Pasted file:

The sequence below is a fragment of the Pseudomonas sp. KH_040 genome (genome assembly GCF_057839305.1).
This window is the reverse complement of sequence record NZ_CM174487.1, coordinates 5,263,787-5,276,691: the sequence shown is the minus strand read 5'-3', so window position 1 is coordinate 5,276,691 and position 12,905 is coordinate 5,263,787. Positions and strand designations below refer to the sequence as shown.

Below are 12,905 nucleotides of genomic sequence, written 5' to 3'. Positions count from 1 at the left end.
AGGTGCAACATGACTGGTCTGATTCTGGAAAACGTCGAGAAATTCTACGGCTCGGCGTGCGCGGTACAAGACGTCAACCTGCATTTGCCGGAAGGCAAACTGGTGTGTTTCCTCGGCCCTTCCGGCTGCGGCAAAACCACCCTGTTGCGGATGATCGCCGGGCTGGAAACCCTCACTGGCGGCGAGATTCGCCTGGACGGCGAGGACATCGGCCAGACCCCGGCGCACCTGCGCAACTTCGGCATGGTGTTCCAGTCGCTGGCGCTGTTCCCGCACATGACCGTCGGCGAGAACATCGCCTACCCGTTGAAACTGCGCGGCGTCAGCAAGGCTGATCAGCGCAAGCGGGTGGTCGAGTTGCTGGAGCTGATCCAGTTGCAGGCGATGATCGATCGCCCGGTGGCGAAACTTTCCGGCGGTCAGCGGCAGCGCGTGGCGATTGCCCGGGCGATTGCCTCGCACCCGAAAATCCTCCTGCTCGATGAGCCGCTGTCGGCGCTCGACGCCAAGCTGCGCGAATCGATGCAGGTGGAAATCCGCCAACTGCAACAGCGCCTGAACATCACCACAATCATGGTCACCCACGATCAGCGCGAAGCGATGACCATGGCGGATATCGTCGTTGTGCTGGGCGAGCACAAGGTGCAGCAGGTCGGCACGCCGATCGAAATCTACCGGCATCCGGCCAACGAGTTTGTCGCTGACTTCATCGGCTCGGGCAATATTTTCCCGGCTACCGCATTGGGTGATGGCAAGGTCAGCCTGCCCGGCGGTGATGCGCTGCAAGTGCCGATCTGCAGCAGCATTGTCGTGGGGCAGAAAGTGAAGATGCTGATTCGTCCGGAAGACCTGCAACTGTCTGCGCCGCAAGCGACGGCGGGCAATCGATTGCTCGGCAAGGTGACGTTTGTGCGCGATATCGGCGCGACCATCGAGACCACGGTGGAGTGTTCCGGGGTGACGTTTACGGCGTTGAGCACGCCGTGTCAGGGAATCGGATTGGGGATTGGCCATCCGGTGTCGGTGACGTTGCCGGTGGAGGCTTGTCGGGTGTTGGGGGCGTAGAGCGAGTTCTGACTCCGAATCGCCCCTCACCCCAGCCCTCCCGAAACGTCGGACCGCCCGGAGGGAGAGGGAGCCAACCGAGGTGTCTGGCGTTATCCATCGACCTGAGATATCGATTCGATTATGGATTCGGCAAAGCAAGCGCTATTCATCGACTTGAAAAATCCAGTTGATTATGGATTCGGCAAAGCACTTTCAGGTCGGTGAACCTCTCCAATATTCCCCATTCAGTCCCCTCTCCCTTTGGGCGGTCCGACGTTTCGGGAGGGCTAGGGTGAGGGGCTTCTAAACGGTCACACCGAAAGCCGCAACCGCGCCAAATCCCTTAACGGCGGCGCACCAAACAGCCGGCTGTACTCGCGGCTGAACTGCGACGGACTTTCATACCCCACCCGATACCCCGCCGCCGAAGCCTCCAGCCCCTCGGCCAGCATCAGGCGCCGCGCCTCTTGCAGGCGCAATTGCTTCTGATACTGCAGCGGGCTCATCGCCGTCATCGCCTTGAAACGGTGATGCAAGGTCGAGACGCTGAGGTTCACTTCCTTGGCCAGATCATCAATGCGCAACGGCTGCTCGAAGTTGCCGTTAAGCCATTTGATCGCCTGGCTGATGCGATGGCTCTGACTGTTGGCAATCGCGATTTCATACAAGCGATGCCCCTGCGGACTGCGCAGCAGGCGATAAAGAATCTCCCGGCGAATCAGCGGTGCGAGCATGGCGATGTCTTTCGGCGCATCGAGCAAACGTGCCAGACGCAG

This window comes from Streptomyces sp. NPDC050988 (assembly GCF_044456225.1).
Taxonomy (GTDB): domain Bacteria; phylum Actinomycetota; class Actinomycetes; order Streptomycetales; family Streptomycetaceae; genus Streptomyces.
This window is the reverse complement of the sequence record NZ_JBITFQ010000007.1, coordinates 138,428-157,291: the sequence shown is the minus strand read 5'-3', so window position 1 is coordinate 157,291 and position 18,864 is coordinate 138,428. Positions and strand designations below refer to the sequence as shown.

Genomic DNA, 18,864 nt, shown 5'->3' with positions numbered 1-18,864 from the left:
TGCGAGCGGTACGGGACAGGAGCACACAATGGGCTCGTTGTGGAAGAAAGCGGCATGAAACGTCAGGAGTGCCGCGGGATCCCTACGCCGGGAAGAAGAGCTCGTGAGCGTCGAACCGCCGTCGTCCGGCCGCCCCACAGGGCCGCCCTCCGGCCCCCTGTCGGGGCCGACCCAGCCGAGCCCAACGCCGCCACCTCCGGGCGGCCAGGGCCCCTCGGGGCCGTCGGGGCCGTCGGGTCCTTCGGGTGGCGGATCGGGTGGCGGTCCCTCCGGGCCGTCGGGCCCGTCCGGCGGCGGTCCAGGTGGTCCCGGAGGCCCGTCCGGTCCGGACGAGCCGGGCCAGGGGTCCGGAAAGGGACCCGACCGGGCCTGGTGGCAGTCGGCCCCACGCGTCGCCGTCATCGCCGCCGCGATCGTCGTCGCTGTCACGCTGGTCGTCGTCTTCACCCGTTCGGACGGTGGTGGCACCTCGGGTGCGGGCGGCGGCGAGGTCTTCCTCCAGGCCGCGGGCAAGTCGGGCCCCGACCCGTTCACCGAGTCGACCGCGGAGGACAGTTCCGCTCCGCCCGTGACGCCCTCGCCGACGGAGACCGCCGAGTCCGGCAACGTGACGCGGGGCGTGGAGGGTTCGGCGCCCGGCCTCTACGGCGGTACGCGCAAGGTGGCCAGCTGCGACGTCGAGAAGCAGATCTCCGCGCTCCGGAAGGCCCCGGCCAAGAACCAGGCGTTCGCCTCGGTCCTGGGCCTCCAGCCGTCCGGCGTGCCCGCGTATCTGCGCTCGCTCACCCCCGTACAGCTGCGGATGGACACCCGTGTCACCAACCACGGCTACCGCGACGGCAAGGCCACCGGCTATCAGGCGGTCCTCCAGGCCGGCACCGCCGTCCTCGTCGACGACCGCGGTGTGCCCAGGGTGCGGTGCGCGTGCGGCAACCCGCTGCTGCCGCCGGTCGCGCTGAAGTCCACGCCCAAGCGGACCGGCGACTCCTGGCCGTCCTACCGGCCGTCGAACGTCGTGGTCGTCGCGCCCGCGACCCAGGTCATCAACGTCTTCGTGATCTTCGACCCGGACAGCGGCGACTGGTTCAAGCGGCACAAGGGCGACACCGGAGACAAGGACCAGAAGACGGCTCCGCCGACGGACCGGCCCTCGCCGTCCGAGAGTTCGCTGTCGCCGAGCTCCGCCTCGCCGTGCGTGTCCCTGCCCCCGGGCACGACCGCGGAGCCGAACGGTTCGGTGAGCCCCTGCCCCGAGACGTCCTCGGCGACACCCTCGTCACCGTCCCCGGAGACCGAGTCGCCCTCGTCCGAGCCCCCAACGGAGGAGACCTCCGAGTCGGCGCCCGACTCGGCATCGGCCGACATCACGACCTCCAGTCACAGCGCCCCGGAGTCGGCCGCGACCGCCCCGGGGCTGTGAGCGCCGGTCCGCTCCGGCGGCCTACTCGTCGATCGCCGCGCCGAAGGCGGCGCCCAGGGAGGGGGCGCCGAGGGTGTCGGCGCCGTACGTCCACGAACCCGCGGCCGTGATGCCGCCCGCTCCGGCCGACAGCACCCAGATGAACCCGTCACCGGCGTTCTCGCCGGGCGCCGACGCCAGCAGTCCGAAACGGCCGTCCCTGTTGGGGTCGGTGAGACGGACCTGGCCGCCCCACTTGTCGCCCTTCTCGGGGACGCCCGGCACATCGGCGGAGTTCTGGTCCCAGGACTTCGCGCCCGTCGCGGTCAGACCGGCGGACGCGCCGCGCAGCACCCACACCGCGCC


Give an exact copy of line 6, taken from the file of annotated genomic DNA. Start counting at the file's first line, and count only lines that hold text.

Taxonomy (GTDB): domain Bacteria; phylum Actinomycetota; class Actinomycetes; order Streptomycetales; family Streptomycetaceae; genus Streptomyces.